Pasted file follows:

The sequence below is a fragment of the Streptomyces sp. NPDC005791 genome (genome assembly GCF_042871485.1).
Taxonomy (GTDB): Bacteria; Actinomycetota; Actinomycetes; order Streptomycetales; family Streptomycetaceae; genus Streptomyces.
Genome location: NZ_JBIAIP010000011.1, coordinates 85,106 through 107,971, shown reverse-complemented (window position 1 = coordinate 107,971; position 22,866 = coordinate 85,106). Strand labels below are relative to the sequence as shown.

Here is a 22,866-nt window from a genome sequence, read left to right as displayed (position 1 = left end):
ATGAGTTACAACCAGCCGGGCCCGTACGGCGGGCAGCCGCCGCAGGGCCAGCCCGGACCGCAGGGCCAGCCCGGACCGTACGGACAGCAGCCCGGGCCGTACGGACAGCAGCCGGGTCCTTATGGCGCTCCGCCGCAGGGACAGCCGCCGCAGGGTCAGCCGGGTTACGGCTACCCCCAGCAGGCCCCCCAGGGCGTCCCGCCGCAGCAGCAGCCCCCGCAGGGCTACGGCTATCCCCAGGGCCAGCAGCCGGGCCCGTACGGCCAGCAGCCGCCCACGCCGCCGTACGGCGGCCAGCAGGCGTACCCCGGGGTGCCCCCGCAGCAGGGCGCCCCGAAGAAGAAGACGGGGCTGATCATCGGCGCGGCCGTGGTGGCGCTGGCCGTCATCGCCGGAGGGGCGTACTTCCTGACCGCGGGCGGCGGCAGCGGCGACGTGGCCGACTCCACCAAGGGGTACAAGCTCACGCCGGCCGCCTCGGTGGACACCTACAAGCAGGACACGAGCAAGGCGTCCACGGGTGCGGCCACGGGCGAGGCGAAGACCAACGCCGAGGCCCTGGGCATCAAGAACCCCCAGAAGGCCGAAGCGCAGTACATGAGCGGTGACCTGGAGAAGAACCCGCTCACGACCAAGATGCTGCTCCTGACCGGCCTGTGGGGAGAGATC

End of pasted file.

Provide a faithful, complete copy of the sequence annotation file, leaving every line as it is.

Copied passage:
The sequence below is a fragment of the Streptomyces sp. NPDC005791 genome (genome assembly GCF_042871485.1).
Taxonomy (GTDB): Bacteria; Actinomycetota; Actinomycetes; order Streptomycetales; family Streptomycetaceae; genus Streptomyces.
Genome location: NZ_JBIAIP010000011.1, coordinates 85,106 through 107,971, shown reverse-complemented (window position 1 = coordinate 107,971; position 22,866 = coordinate 85,106). Strand labels below are relative to the sequence as shown.

Here is a 22,866-nt window from a genome sequence, read left to right as displayed (position 1 = left end):
ATGAGTTACAACCAGCCGGGCCCGTACGGCGGGCAGCCGCCGCAGGGCCAGCCCGGACCGCAGGGCCAGCCCGGACCGTACGGACAGCAGCCCGGGCCGTACGGACAGCAGCCGGGTCCTTATGGCGCTCCGCCGCAGGGACAGCCGCCGCAGGGTCAGCCGGGTTACGGCTACCCCCAGCAGGCCCCCCAGGGCGTCCCGCCGCAGCAGCAGCCCCCGCAGGGCTACGGCTATCCCCAGGGCCAGCAGCCGGGCCCGTACGGCCAGCAGCCGCCCACGCCGCCGTACGGCGGCCAGCAGGCGTACCCCGGGGTGCCCCCGCAGCAGGGCGCCCCGAAGAAGAAGACGGGGCTGATCATCGGCGCGGCCGTGGTGGCGCTGGCCGTCATCGCCGGAGGGGCGTACTTCCTGACCGCGGGCGGCGGCAGCGGCGACGTGGCCGACTCCACCAAGGGGTACAAGCTCACGCCGGCCGCCTCGGTGGACACCTACAAGCAGGACACGAGCAAGGCGTCCACGGGTGCGGCCACGGGCGAGGCGAAGACCAACGCCGAGGCCCTGGGCATCAAGAACCCCCAGAAGGCCGAAGCGCAGTACATGAGCGGTGACCTGGAGAAGAACCCGCTCACGACCAAGATGCTGCTCCTGACCGGCCTGTGGGGAGAGATC